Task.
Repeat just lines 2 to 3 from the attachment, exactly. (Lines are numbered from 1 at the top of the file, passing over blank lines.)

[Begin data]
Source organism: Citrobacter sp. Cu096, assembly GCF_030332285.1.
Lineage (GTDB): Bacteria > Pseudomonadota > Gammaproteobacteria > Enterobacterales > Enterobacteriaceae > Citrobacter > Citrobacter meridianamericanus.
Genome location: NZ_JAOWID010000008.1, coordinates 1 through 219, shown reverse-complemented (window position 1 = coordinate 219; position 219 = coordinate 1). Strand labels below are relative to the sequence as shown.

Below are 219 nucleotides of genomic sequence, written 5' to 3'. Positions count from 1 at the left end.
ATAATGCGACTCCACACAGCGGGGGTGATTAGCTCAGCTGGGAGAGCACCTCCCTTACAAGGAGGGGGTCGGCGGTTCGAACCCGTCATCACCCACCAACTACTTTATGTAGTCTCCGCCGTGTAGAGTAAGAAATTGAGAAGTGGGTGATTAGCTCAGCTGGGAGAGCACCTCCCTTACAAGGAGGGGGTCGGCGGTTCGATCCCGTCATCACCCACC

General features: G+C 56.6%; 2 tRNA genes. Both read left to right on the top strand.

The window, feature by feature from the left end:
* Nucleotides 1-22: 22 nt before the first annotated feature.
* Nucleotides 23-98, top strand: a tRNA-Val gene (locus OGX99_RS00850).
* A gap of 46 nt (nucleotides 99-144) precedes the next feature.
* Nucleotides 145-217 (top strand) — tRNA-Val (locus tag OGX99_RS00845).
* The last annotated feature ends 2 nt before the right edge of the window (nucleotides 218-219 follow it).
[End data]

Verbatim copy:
Lineage (GTDB): Bacteria > Pseudomonadota > Gammaproteobacteria > Enterobacterales > Enterobacteriaceae > Citrobacter > Citrobacter meridianamericanus.
Genome location: NZ_JAOWID010000008.1, coordinates 1 through 219, shown reverse-complemented (window position 1 = coordinate 219; position 219 = coordinate 1). Strand labels below are relative to the sequence as shown.